Reliably Austin
Play Live Radio
Next Up:
0:00 0:00
Available On Air Stations

When It Comes To Planning Austin ISD's Budget During A Pandemic, There Are 'No Safe Assumptions'

Gabriel C. Pérez

The Austin Independent School District has spent $7.6 million in the last six weeks addressing changes related to the coronavirus pandemic, including new technology and software for online learning and increased pay for staff on the front lines. 

The district and the school board are now preparing a budget for next school year that accommodates continued changes from school buildings being closed and online learning.

Nicole Conley, AISD's chief business officer, told the board Monday night the district’s priorities in this new budget need to be retaining staff and helping students who are affected the most by at-home learning.

She said there are “no safe assumptions” while planning this budget, but said AISD has gotten through difficult financial positions before.

“There is a silver lining,” Conley said. “We have a track record of strong financial management that will allow us to get through this financial challenge.”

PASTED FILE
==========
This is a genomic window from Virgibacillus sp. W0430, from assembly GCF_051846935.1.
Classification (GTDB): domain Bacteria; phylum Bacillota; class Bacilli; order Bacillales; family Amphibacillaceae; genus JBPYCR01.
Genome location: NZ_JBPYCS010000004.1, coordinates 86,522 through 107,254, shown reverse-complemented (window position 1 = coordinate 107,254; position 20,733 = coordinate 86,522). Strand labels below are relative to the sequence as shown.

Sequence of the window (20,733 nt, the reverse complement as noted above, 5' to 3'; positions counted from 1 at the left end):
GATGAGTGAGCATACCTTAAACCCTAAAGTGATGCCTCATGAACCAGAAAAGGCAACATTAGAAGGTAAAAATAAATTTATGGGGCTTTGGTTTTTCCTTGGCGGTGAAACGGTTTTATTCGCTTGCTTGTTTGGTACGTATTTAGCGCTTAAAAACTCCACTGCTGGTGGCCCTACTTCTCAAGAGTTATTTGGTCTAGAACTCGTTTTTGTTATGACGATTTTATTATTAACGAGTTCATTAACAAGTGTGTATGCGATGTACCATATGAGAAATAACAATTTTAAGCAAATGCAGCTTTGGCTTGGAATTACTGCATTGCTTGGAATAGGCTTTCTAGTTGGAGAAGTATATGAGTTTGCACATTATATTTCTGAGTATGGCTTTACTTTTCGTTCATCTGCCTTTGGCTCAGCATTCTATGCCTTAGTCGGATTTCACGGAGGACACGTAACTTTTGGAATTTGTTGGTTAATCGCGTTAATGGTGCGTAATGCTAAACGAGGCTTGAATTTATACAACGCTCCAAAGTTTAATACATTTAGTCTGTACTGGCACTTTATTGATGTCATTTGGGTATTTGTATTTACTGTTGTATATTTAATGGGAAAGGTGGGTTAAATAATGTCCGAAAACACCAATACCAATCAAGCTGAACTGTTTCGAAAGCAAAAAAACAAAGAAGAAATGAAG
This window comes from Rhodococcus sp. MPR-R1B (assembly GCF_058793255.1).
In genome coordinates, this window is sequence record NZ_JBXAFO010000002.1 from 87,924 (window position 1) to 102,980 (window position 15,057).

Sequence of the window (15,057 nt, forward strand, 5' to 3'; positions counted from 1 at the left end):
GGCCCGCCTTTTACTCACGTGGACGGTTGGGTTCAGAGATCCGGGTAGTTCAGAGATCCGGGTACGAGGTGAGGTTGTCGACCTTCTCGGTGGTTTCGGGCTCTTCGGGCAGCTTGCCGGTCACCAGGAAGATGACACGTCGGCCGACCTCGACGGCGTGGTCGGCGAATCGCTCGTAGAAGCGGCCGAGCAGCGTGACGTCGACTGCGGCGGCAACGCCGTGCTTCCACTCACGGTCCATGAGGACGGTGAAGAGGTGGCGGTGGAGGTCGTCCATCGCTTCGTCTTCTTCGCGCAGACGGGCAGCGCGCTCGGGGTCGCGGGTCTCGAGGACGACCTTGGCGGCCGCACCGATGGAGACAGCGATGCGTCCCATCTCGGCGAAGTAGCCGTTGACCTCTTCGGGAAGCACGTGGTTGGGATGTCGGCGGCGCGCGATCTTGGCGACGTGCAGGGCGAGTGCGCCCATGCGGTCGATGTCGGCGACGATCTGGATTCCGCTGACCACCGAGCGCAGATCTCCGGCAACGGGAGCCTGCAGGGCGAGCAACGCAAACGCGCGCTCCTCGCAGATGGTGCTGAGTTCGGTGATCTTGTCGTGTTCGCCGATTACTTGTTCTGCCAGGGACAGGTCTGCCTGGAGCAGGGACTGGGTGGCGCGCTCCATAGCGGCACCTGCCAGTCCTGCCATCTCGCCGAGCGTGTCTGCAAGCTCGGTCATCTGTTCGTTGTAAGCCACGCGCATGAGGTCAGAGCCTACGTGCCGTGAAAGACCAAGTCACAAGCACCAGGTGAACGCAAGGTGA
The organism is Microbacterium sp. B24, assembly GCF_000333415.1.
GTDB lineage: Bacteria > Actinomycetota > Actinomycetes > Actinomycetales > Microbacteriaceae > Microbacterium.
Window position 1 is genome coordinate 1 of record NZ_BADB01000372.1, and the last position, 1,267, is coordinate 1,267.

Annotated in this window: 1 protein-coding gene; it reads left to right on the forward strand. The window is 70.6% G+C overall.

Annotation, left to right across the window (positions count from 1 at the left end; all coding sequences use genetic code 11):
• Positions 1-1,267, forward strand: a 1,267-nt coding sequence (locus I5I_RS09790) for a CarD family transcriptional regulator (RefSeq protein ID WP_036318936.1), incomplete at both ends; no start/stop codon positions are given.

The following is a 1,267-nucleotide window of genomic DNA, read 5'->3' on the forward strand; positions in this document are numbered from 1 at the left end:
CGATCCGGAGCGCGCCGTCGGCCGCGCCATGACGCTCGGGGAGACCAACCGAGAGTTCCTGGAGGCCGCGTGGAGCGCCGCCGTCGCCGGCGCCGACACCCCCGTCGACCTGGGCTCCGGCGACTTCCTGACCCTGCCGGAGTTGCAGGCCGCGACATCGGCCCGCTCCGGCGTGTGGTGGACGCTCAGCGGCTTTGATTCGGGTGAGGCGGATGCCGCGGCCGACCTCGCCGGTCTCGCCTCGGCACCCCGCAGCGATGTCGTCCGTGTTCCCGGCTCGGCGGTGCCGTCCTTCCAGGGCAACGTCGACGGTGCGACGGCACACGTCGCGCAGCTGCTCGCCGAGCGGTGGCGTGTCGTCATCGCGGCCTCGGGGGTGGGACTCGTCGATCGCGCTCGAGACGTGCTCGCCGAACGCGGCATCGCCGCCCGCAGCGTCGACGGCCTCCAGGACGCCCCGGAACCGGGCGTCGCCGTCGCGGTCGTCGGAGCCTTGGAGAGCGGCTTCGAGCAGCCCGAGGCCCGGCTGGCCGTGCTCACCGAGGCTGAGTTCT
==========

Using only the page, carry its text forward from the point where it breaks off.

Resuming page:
Some of the unknowns are making this process tricky. School districts get state funding based on how many students are enrolled, and AISD doesn’t know how COVID-19 will affect enrollment next school year. It’s also hard to predict property tax values, which also fund public schools.

Conley said AISD will need to start pulling money from its reserves to cover costs in the coming years. One thing she is concerned about is state funding. Plummeting oil costs will affect how much money the state has, and she said that could lead to a cut in public education funding in the next few years.  

“How do we sort of spend on what we need but also recognize the fact that one to two years out we could maybe see some cuts from the state?” she said.

Conley said keeping staff employed is the district’s main priority right now, but with so many unknowns the district might have to re-think how it approaches hiring. District officials said they want to create a new tool that helps them determine who is needed at each school during the pandemic.

Claire McInerny is a former education reporter for KUT.
Related Content